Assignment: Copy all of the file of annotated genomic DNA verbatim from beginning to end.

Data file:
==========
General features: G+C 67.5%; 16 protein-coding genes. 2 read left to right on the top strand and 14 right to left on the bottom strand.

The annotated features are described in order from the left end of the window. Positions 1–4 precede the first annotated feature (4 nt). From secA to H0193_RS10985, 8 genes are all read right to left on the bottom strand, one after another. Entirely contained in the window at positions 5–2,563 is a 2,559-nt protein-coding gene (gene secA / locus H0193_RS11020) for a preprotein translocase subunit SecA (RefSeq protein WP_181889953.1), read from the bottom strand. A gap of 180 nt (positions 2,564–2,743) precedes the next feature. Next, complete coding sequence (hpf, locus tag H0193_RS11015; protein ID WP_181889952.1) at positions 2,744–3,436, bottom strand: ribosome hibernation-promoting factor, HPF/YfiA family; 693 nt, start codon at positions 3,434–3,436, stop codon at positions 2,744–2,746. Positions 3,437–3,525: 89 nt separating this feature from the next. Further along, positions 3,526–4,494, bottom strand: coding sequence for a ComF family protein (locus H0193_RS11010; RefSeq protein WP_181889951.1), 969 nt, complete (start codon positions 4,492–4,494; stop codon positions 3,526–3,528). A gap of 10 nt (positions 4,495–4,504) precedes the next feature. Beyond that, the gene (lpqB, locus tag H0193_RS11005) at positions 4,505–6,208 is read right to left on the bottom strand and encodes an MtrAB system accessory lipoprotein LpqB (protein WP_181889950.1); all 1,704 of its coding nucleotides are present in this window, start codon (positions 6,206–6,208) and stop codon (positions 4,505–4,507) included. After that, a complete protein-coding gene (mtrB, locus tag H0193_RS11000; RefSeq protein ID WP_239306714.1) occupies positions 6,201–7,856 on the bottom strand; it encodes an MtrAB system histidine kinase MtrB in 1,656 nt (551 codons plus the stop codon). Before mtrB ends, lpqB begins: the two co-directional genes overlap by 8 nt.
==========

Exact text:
General features: G+C 67.5%; 16 protein-coding genes. 2 read left to right on the top strand and 14 right to left on the bottom strand.

The annotated features are described in order from the left end of the window. Positions 1–4 precede the first annotated feature (4 nt). From secA to H0193_RS10985, 8 genes are all read right to left on the bottom strand, one after another. Entirely contained in the window at positions 5–2,563 is a 2,559-nt protein-coding gene (gene secA / locus H0193_RS11020) for a preprotein translocase subunit SecA (RefSeq protein WP_181889953.1), read from the bottom strand. A gap of 180 nt (positions 2,564–2,743) precedes the next feature. Next, complete coding sequence (hpf, locus tag H0193_RS11015; protein ID WP_181889952.1) at positions 2,744–3,436, bottom strand: ribosome hibernation-promoting factor, HPF/YfiA family; 693 nt, start codon at positions 3,434–3,436, stop codon at positions 2,744–2,746. Positions 3,437–3,525: 89 nt separating this feature from the next. Further along, positions 3,526–4,494, bottom strand: coding sequence for a ComF family protein (locus H0193_RS11010; RefSeq protein WP_181889951.1), 969 nt, complete (start codon positions 4,492–4,494; stop codon positions 3,526–3,528). A gap of 10 nt (positions 4,495–4,504) precedes the next feature. Beyond that, the gene (lpqB, locus tag H0193_RS11005) at positions 4,505–6,208 is read right to left on the bottom strand and encodes an MtrAB system accessory lipoprotein LpqB (protein WP_181889950.1); all 1,704 of its coding nucleotides are present in this window, start codon (positions 6,206–6,208) and stop codon (positions 4,505–4,507) included. After that, a complete protein-coding gene (mtrB, locus tag H0193_RS11000; RefSeq protein ID WP_239306714.1) occupies positions 6,201–7,856 on the bottom strand; it encodes an MtrAB system histidine kinase MtrB in 1,656 nt (551 codons plus the stop codon). Before mtrB ends, lpqB begins: the two co-directional genes overlap by 8 nt.